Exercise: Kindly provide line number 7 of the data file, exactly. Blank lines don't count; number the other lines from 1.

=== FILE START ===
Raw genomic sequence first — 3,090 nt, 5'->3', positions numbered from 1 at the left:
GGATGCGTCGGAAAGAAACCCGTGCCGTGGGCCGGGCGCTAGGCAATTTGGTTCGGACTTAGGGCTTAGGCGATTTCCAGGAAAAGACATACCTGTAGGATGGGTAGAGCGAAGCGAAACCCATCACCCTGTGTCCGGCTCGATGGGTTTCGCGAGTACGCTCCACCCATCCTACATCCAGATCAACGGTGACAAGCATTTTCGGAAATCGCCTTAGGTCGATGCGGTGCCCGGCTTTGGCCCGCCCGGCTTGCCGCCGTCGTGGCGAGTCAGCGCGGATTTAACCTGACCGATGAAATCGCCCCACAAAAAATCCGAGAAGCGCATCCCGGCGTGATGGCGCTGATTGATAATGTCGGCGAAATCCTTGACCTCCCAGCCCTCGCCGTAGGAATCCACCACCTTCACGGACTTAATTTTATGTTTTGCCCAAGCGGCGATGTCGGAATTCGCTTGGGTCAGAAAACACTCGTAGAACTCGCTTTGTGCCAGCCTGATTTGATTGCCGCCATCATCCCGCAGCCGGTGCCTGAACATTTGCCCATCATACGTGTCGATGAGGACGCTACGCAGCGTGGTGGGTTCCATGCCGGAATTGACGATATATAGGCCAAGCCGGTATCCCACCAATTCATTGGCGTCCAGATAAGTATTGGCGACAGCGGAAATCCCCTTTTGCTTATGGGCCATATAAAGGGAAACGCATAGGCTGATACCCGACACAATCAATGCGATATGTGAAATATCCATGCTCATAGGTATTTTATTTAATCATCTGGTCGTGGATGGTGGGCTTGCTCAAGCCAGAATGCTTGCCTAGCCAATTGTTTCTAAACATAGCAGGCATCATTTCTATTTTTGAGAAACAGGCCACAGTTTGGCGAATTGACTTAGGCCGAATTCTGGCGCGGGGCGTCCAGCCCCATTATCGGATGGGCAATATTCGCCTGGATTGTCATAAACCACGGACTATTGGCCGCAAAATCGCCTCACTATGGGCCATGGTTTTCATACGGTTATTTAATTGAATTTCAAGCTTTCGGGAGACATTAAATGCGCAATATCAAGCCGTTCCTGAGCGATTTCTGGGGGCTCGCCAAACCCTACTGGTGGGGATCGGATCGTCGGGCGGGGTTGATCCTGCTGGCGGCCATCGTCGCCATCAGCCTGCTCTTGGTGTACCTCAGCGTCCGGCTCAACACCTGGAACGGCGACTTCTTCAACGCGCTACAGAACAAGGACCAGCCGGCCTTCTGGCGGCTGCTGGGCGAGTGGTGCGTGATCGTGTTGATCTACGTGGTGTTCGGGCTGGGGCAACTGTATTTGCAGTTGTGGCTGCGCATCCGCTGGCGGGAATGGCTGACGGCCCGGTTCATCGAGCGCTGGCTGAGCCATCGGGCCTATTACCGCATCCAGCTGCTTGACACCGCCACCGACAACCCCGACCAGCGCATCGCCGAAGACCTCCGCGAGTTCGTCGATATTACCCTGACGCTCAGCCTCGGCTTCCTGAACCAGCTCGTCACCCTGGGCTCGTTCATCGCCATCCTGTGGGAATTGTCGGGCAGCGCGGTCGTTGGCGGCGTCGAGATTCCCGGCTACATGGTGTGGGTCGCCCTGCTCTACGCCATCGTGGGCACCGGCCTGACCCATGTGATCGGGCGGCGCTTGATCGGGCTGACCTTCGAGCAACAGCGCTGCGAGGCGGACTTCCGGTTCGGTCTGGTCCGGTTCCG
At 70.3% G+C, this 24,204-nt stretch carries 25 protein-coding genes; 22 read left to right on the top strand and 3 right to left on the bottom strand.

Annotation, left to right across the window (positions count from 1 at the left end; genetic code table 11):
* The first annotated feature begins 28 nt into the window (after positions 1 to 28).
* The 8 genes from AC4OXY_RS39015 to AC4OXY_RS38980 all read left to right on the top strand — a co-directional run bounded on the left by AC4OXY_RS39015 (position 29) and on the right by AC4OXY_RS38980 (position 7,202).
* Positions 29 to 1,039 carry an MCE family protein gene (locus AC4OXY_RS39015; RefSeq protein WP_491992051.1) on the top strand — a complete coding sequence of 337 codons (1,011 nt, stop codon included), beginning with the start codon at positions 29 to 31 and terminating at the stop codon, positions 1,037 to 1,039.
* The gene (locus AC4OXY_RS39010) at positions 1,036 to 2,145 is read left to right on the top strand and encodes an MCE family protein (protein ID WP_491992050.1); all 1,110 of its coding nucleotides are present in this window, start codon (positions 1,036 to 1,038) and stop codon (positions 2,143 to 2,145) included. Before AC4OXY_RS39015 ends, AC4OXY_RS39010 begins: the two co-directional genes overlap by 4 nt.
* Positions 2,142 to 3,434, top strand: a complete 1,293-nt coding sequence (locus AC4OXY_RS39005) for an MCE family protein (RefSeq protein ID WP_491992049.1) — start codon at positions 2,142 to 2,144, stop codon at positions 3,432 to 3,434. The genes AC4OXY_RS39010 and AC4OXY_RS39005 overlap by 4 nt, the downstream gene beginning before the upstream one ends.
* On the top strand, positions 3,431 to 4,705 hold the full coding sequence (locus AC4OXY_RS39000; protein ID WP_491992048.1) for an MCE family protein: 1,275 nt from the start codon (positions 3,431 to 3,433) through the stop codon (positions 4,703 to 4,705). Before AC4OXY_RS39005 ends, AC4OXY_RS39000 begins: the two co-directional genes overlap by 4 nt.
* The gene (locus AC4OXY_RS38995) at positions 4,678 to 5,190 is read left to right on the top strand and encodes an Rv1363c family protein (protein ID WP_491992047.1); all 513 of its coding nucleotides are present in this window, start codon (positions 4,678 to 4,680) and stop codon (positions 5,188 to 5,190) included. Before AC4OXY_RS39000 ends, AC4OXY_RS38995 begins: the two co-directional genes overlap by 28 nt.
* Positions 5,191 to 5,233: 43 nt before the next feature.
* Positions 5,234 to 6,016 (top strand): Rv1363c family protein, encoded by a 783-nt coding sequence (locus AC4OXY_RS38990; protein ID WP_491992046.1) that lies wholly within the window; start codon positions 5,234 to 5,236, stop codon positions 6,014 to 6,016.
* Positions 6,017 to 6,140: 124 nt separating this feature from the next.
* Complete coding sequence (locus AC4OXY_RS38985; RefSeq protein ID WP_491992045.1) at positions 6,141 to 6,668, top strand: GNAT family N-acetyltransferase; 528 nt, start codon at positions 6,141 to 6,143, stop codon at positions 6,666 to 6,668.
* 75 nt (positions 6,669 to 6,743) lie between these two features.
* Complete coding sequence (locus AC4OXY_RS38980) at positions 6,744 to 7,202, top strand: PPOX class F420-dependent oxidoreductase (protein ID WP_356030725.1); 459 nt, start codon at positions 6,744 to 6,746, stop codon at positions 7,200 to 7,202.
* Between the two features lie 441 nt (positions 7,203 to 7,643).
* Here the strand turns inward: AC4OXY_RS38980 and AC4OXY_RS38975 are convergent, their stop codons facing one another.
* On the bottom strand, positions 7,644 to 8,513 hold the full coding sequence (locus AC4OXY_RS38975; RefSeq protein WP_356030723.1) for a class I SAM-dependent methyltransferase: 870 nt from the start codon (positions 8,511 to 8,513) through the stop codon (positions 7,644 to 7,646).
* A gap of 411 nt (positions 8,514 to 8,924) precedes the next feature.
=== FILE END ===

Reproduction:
* Positions 29 to 1,039 carry an MCE family protein gene (locus AC4OXY_RS39015; RefSeq protein WP_491992051.1) on the top strand — a complete coding sequence of 337 codons (1,011 nt, stop codon included), beginning with the start codon at positions 29 to 31 and terminating at the stop codon, positions 1,037 to 1,039.